John K. Wilson’s review of “What’s the matter with Kansas?” appears in the current issue of In These Times, an unapologetically leftist Chicago-based newsweekly.
John brings up the always volatile issue of whether the movie respects its subjects.
Frank’s book and this movie are both vulnerable to accusations of condescending elitism, Frank for his thesis and the movie for its focus on the eccentric Kansas personalities. To be sure, the film sometimes provokes laughter at its subjects’ expense, such as on the Barden family’s trip to the always-ridiculous Creation Museum in Petersburg, Ky. Still, the depth of the connection that develops between the subjects and filmmakers—and, eventually, the audience—stops this from being mere mockery.
In the hands of someone determined to ridicule conservatives, Angel Dillard’s CD release party, featuring performances of such tracks as “When Satan Comes A-Callin’”, would make an easy target. But that scene comes late in the film, after we’ve learned to understand her as a person rather than as a stereotype.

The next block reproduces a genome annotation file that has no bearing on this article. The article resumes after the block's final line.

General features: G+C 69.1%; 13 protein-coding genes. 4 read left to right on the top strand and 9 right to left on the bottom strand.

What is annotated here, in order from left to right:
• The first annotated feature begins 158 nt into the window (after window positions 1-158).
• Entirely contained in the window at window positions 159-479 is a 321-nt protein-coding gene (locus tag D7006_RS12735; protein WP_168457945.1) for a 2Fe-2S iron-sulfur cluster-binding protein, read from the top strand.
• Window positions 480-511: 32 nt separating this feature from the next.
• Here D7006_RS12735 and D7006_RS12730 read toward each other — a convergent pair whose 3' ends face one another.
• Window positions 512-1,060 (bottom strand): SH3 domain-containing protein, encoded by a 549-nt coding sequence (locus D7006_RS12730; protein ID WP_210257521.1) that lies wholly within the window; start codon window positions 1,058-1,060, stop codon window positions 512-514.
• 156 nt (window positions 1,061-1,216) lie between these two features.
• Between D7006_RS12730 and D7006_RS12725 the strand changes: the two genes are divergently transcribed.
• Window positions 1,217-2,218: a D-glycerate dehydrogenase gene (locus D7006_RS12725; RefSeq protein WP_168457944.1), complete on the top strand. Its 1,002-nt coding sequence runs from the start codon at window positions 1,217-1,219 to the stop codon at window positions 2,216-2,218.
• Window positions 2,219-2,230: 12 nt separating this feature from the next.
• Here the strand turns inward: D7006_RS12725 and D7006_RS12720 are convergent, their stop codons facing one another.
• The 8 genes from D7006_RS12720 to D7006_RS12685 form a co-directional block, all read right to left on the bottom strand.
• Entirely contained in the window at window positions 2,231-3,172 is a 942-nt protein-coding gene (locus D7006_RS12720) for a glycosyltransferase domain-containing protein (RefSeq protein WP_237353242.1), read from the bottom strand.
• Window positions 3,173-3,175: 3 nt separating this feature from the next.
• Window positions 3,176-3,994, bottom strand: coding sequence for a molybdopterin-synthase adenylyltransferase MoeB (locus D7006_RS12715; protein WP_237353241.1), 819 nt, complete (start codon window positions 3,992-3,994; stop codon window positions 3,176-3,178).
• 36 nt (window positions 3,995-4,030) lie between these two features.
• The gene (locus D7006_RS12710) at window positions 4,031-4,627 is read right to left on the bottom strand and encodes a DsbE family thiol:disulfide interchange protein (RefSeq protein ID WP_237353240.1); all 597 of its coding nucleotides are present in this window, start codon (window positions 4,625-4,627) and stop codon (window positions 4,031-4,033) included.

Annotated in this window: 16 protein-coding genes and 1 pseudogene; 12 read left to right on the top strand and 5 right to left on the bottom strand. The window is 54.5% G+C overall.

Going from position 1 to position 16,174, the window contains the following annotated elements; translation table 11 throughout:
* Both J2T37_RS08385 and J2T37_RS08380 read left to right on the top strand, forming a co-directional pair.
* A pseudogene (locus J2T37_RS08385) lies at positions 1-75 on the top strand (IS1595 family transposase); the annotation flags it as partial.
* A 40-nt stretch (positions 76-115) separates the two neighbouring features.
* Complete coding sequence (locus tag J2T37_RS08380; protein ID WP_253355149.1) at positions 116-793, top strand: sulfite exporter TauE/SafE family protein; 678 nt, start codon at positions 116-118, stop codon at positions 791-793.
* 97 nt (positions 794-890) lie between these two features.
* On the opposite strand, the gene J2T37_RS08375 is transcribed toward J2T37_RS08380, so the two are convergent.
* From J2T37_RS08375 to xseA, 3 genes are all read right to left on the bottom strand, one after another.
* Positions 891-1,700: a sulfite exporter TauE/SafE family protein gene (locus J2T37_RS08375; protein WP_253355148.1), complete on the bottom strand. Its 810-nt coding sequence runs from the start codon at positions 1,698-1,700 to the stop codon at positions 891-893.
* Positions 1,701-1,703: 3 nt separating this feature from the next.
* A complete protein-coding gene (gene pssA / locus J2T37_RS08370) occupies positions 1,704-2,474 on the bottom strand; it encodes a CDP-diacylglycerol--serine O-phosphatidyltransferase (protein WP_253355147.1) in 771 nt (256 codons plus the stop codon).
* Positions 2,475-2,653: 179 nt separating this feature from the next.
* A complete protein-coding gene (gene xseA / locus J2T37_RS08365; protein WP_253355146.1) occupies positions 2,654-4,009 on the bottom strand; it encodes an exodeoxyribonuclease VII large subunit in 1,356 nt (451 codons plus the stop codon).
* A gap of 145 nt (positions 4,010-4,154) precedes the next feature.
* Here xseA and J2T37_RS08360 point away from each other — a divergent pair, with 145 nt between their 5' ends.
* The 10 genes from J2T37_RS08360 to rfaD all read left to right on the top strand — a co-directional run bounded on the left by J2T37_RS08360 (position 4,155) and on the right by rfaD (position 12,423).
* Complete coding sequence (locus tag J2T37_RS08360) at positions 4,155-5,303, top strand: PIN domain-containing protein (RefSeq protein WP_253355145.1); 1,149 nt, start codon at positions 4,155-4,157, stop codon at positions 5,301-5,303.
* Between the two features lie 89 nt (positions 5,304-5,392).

Liberals seem particularly touchy on this matter. Of course, we get the opposite critique more often — a number of New York audience members complained that the movie failed to criticize the Kansans’ conservative views.
Wilson attended an early rough cut screening in Chicago. The audience at the Facets Cinemateque surprised us for how often they laughed, not just at the moments of genuine humor in the film. They giggled whenever conservative views were forthrightly expressed, a kind of nervous laughter, “could this really be true?”
When we gathered with the subjects of the film last fall in Wichita, to see it screen before a packed theater at the Tallgrass Film Festival, Joe asked the 8-year old daughter of Angel and Rob Dillard, two of the movie’s main characters, how she felt about sitting through a long, talky movie for the second time (she’d seen it already on DVD.) Katy Dillard responded, “No, I like the movie. It’s funny!”
In any event, John Wilson concludes – and we agree – that Kansas still matters:
What’s the Matter With Kansas? doesn’t fully answer the question in its title. But it provides a funny, in-depth analysis of the intersections between religion, economics and politics. It’s a movie that needs to be seen in both red and blue states, by liberals and conservatives alike.
You can read the entire review here.